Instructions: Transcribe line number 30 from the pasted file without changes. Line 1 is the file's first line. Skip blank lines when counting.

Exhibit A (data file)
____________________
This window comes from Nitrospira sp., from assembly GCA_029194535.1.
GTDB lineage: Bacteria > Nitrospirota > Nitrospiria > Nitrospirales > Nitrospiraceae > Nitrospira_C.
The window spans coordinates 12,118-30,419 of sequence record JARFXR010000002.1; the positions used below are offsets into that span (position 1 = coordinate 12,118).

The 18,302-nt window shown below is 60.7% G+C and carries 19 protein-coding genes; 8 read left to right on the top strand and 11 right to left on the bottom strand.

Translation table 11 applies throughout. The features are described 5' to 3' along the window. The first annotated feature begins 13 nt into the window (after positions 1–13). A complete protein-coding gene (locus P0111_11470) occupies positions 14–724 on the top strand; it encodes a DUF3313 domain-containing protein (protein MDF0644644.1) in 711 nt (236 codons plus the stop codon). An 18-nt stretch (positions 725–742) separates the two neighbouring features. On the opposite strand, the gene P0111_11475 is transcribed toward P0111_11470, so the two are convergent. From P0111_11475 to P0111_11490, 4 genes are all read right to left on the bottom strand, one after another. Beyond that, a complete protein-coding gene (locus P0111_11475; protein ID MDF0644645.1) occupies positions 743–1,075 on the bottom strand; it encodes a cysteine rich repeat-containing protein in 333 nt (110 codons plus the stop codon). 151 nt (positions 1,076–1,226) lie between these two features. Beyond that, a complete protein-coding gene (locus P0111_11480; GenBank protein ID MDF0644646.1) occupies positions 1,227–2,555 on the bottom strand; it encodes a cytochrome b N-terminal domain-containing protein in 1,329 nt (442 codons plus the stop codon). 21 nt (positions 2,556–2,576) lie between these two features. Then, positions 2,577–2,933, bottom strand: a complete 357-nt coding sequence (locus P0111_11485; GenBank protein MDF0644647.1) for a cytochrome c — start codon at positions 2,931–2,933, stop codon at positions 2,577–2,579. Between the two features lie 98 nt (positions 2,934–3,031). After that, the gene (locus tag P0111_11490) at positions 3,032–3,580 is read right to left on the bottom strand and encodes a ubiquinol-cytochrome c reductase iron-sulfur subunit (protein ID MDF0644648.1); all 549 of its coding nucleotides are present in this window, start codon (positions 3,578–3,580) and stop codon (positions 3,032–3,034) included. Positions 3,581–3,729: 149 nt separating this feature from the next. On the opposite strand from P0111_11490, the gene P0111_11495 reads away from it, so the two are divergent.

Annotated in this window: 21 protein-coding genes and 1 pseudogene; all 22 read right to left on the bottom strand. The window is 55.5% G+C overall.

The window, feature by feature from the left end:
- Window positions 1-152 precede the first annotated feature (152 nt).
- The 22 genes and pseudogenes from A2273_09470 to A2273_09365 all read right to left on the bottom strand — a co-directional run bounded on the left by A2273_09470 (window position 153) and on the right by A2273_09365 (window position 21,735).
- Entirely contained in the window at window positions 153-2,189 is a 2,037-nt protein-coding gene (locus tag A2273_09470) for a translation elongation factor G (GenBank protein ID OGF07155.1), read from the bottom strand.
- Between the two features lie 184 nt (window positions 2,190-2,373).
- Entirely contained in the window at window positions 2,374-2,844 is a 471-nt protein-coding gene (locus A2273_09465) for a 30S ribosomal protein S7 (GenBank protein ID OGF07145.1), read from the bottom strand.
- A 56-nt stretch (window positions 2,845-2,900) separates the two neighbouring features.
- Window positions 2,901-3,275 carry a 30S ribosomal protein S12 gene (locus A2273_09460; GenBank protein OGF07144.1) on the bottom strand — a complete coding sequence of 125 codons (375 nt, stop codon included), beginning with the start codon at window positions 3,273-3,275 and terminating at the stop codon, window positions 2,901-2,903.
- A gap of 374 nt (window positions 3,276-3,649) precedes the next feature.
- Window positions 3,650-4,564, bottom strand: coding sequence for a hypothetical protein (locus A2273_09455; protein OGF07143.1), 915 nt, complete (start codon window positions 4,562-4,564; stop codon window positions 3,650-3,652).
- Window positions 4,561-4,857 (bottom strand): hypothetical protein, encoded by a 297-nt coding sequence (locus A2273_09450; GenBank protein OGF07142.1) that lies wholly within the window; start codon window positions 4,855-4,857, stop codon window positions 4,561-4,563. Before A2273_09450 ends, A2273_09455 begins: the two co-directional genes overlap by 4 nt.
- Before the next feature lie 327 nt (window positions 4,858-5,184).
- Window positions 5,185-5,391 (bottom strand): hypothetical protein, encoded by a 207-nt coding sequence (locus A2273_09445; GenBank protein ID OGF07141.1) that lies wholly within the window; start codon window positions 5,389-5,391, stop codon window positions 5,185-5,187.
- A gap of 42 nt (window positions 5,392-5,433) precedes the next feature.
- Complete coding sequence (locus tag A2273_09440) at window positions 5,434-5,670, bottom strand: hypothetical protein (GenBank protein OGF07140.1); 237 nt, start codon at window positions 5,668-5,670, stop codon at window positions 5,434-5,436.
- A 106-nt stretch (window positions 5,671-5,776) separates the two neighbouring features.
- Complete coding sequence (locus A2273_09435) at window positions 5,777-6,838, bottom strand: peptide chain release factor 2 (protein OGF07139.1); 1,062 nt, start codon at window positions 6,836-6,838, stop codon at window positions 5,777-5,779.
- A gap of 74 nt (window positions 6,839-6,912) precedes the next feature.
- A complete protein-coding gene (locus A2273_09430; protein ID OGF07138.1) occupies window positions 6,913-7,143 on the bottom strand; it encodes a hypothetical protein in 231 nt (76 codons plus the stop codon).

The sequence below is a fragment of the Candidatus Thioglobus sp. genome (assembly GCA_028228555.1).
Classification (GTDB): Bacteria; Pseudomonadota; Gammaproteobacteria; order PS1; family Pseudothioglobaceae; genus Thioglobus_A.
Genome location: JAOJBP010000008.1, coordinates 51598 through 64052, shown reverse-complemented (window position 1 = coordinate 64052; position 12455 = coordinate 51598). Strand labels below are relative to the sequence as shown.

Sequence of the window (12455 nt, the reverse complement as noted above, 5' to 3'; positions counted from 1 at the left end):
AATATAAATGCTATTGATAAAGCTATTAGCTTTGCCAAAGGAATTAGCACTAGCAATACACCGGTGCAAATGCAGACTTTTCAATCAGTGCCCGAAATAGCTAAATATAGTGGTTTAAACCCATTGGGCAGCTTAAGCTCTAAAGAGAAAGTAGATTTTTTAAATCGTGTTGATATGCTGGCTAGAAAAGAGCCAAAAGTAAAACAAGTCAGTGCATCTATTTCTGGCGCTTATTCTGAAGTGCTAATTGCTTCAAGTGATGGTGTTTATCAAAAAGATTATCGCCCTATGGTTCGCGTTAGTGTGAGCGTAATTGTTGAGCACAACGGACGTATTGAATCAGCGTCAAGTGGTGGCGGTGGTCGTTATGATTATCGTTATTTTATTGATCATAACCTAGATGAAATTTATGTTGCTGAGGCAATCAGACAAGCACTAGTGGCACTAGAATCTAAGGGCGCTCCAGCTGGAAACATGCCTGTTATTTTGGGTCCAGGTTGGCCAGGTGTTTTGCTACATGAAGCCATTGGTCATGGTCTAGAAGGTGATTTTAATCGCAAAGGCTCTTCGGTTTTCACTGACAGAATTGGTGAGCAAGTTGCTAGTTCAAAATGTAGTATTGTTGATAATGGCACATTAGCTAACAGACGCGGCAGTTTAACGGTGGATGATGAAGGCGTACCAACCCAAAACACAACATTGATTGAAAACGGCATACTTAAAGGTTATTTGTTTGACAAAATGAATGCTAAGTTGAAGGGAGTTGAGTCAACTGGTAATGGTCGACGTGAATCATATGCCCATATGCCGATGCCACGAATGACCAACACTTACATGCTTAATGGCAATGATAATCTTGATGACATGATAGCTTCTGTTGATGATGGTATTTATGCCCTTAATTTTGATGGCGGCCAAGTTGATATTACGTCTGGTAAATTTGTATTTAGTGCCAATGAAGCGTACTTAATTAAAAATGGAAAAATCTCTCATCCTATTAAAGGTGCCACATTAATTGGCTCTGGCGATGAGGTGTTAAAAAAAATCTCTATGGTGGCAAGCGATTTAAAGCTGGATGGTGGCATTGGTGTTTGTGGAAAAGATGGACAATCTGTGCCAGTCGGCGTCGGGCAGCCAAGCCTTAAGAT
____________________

AATATAAATGCTATTGATAAAGCTATTAGCTTTGCCAAAGGAATTAGCACTAGCAATACACCGGTGCAAATGCAGACTTTTCAATCAGTGCCCGAAATAGCTAAATATAGTGGTTTAAACCCATTGGGCAGCTTAAGCTCTAAAGAGAAAGTAGATTTTTTAAATCGTGTTGATATGCTGGCTAGAAAAGAGCCAAAAGTAAAACAAGTCAGTGCATCTATTTCTGGCGCTTATTCTGAAGTGCTAATTGCTTCAAGTGATGGTGTTTATCAAAAAGATTATCGCCCTATGGTTCGCGTTAGTGTGAGCGTAATTGTTGAGCACAACGGACGTATTGAATCAGCGTCAAGTGGTGGCGGTGGTCGTTATGATTATCGTTATTTTATTGATCATAACCTAGATGAAATTTATGTTGCTGAGGCAATCAGACAAGCACTAGTGGCACTAGAATCTAAGGGCGCTCCAGCTGGAAACATGCCTGTTATTTTGGGTCCAGGTTGGCCAGGTGTTTTGCTACATGAAGCCATTGGTCATGGTCTAGAAGGTGATTTTAATCGCAAAGGCTCTTCGGTTTTCACTGACAGAATTGGTGAGCAAGTTGCTAGTTCAAAATGTAGTATTGTTGATAATGGCACATTAGCTAACAGACGCGGCAGTTTAACGGTGGATGATGAAGGCGTACCAACCCAAAACACAACATTGATTGAAAACGGCATACTTAAAGGTTATTTGTTTGACAAAATGAATGCTAAGTTGAAGGGAGTTGAGTCAACTGGTAATGGTCGACGTGAATCATATGCCCATATGCCGATGCCACGAATGACCAACACTTACATGCTTAATGGCAATGATAATCTTGATGACATGATAGCTTCTGTTGATGATGGTATTTATGCCCTTAATTTTGATGGCGGCCAAGTTGATATTACGTCTGGTAAATTTGTATTTAGTGCCAATGAAGCGTACTTAATTAAAAATGGAAAAATCTCTCATCCTATTAAAGGTGCCACATTAATTGGCTCTGGCGATGAGGTGTTAAAAAAAATCTCTATGGTGGCAAGCGATTTAAAGCTGGATGGTGGCATTGGTGTTTGTGGAAAAGATGGACAATCTGTGCCAGTCGGCGTCGGGCAGCCAAGCCTTAAGAT